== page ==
2012- 2013 Report to the Community

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Read or download our 2012-2013 Report to the Community by clicking the link below. Or scroll through our online version.

Our Vision...

...is that individuals with disabilities are included in all facets of their community and have access to family-centered, culturally competent, evidence-based knowledge and practices and participate in all life experiences.

Access Attitude Inclusion

The Institute for Human Development - Arizona University Center on Disabilities (IHD-AzUCD) fosters the development of attitudes that promote the public’s appreciation and value of individuals with disabilities. Attitudes, as barriers to or facilitators of inclusion, go hand-in-hand with access. Access, commonly thought of as access to services and supports, can have a much broader meaning. Services are unquestionably essential for inclusion but access also refers to access to information, education, physical environments, community, friendships, relationships, etc. Conceptually, access and attitude have reciprocal roles in promoting or inhibiting inclusion.

2012-2013 Report to the Community

Four Core Functions

Picture of Interdisciplinary Training, Research and Evaluation, Community Service, Information Dissemination

Interdisciplinary Training

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In addition to our academic work, the IHD-AzUCD also offers courses to teachers across the state through the SELECT program that is funded by the Arizona Department of Education. Teachers are able to further their understanding of strategies for improving instruction for students with disabilities

Faculty from the IHD-AzUCD and affiliated programs continued our work in promoting interdisciplinary training of students and professionals across disciplines who will effect positive outcomes in access, attitude, and inclusion for all people with disabilities. As a unit within the College of Social and Behavioral Sciences we offer three graduate certificate programs and an undergraduate minor in disability studies.  Our graduate certificates offer specialized training in the areas of assistive technology, positive behavior support, and interdisciplinary policy and practice. Graduates from these certificates possess expanded knowledge and skills that will enable them to work more effectively with persons with disabilities and their families.

Our newest academic program is the Undergraduate Minor in Disabilities Studies launched in the fall semester of 2010. Coordinated by Dr. Kathy Mahosky, the minor includes 18 units of coursework (5 required courses and one elective) delivered through multiple formats. The minor has been well received by the university community with eleven graduates, 49 active students and 11 new applications. Through our efforts to develop new courses for the minor, we have added an additional 9 undergraduate courses focusing on disability to the university curriculum. Students who are not in the minor can also enroll in these courses to meet diversity requirements in their liberal studies. Our newest course, Ethics and Disability, was taught this spring through the Philosophy department.

The IHD-AzUCD provides a wide variety of learning experiences to students on campus. Students learn more about teaming by participating in our Interdisciplinary Training Clinics offered during the academic year. This year four children were evaluated by an interdisciplinary team including a developmental pediatrician, Dr. Sydney Rice from the University of Arizona. Participating students assumed a variety of roles during each clinic. Dr. Trina Spencer, Director of Research, mentored students involved in research studies she coordinates through the IHD-AzUCD.  The Disability Experience module developed several years ago promoting more positive attitudes towards persons with disabilities continues to be embedded in university classes. Lastly, IHD-AzUCD faculty participate as AZLEND faculty mentoring students from across the state . All of these activities enable the IHD-AZUCD to have greater impact on more students across disciplines.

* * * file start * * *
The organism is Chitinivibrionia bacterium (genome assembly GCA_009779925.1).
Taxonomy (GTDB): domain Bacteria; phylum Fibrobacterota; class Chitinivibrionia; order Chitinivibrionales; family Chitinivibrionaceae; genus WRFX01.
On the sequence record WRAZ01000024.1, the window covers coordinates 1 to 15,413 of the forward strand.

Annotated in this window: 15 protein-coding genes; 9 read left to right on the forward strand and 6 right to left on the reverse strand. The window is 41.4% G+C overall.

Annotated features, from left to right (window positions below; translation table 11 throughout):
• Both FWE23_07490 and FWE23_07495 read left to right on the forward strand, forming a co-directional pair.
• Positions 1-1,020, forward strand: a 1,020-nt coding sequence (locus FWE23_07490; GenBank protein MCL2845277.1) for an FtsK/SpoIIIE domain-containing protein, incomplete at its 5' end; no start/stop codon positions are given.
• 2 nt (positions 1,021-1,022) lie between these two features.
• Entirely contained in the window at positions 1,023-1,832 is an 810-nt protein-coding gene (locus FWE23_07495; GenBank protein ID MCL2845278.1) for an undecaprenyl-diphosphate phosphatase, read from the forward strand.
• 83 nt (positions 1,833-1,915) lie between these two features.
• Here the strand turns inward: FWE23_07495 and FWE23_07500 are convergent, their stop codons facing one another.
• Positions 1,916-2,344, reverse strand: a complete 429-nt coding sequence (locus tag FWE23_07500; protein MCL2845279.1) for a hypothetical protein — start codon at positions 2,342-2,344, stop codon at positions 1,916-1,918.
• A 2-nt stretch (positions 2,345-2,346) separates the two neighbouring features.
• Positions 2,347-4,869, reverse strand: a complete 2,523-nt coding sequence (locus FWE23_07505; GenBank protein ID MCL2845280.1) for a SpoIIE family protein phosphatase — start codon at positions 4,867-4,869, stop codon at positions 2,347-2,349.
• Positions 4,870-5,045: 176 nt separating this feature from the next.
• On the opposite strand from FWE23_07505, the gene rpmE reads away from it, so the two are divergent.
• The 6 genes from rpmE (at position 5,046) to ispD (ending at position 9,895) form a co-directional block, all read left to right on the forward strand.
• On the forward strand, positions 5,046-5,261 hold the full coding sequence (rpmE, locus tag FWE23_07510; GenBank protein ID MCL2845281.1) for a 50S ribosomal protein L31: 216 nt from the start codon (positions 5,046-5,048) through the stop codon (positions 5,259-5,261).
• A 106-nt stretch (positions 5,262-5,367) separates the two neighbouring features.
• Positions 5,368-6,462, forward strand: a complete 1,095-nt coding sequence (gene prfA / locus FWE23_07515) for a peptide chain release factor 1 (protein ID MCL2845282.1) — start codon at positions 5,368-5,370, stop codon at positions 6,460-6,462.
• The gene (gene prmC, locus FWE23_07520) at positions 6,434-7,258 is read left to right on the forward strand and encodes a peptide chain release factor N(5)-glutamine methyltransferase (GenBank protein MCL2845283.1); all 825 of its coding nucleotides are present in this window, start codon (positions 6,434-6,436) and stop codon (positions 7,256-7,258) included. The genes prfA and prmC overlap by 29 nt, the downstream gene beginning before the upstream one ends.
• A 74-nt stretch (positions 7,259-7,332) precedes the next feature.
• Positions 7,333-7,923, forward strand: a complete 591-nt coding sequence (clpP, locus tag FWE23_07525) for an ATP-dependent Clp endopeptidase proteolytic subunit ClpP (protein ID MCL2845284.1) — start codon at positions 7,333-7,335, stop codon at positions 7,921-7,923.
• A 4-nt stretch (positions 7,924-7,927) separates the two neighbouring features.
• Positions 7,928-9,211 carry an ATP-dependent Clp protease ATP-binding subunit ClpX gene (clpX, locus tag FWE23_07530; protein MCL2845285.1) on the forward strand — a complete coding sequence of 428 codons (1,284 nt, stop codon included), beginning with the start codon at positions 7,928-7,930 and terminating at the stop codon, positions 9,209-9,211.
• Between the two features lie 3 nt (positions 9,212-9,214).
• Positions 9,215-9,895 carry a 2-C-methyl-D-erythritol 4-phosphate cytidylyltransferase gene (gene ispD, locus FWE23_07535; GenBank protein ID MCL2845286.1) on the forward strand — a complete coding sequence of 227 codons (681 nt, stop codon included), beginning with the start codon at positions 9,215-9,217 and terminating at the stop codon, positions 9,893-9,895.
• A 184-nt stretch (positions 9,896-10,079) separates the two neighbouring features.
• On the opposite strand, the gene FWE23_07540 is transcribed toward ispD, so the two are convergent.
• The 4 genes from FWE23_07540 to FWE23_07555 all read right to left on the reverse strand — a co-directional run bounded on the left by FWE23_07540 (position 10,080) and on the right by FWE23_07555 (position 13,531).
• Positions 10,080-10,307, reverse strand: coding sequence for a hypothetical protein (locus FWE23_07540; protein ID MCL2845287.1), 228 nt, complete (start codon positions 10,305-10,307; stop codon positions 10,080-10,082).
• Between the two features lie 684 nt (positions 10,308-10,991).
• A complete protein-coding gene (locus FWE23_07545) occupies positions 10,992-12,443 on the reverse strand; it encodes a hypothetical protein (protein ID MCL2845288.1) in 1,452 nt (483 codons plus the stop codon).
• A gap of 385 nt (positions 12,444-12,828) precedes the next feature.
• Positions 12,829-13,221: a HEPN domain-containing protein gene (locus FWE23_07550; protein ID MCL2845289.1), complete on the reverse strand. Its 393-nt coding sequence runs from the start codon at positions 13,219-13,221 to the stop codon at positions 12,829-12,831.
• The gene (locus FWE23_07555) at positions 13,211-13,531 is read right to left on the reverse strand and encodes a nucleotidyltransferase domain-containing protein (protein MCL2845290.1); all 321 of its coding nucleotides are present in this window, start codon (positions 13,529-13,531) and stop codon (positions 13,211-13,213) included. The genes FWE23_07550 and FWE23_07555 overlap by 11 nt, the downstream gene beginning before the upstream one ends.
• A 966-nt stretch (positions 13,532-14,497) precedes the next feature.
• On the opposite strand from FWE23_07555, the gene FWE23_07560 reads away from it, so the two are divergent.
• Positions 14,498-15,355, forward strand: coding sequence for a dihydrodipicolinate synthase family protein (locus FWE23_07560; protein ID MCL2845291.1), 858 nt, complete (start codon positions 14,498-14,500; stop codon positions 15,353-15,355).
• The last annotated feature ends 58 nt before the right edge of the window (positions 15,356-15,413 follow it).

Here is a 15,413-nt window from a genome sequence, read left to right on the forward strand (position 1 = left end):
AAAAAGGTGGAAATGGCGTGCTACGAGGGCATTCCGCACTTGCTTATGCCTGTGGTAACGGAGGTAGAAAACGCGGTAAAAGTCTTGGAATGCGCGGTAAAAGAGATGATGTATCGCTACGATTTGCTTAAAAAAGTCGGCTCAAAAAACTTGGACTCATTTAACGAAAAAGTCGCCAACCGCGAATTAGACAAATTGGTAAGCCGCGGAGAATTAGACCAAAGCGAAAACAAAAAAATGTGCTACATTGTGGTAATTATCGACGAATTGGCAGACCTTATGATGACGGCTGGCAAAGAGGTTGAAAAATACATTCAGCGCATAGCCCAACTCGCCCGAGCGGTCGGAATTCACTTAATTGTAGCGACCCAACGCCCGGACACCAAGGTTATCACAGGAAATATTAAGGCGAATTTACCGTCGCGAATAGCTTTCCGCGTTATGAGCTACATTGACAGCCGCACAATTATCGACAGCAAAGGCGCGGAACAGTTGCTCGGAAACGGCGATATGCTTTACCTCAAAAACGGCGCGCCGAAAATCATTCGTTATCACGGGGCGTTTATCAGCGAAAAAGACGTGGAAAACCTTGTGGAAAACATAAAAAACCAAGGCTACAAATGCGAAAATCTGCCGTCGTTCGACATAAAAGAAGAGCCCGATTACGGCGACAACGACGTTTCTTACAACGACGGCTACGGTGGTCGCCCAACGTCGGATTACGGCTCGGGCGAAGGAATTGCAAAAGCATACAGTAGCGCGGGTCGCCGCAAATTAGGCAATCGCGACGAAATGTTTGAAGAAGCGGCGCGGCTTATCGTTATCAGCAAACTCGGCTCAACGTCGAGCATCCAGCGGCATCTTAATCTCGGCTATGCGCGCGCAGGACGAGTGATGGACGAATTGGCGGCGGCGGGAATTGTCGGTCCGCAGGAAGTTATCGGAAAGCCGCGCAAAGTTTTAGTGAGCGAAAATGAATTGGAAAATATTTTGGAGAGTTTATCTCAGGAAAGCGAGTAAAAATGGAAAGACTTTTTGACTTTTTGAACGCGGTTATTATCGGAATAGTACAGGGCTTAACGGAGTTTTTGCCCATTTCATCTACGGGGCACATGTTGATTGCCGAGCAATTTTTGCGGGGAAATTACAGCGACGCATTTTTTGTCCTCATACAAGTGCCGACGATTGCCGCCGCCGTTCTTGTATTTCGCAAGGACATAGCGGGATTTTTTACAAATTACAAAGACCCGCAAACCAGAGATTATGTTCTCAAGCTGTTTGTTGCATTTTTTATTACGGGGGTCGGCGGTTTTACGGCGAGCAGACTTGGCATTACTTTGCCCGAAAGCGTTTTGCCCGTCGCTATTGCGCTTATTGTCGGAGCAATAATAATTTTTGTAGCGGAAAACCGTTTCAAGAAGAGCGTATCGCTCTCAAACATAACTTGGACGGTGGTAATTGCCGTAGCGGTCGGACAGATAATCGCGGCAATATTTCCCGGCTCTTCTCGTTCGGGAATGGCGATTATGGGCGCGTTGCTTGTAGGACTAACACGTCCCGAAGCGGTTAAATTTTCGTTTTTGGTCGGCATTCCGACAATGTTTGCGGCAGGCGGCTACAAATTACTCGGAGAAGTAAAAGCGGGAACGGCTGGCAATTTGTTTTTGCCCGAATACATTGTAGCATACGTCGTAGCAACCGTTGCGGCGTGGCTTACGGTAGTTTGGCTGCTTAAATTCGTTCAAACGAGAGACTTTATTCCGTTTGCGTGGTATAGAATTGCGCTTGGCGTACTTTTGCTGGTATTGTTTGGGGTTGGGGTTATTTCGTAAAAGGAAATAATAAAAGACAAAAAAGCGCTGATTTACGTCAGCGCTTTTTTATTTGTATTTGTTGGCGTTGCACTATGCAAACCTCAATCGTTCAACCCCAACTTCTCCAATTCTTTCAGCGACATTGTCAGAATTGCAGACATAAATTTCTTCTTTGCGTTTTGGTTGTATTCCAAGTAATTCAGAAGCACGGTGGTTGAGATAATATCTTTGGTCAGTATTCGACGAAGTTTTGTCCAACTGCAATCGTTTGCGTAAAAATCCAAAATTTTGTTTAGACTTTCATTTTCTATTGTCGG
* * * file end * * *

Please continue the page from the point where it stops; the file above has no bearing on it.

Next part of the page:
Research and Evaluation

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The research and evaluation core function is committed to advancing the IHD-AzUCD’s vision and mission through scholarship, knowledge creation and dissemination, and establishing an empirical basis for community service and preservice training programs. Three independent research labs are operated with IHD-AzUCD funds. The Child Development and Language Lab is housed at the IHD-AzUCD on the Northern Arizona University (NAU) campus and the Behavioral Pediatrics Clinic is located in the department of psychology at NAU. Medical researchers from the University of Arizona direct the Genetics and Developmental Disabilities Research Lab. Current research areas include surveillance and developmental disabilities, autism spectrum disorders, cultural and linguistic diversity, attitudinal barriers, behavior disorders, prevention of literacy disabilities, and child development and language. Research findings are disseminated through scientific journal articles and conference presentations. In addition to research, recent initiatives feature the visibility and accessibility of empirically supported interventions to facilitate evidence-based practice within disability disciplines. IHD-AzUCD researchers offer evidence-based practice technical assistance, training, and support to disability and health service agencies and professionals working with individuals with disabilities. Practitioner-friendly products such as Bridge Briefs: A Research to Practice Resource aim to improve accessibility of research-based practice recommendations and enhance practitioners’ capacity to make effective clinical decisions. Many undergraduate and graduate students receive mentorship and training through research projects and evidence-based practice initiatives.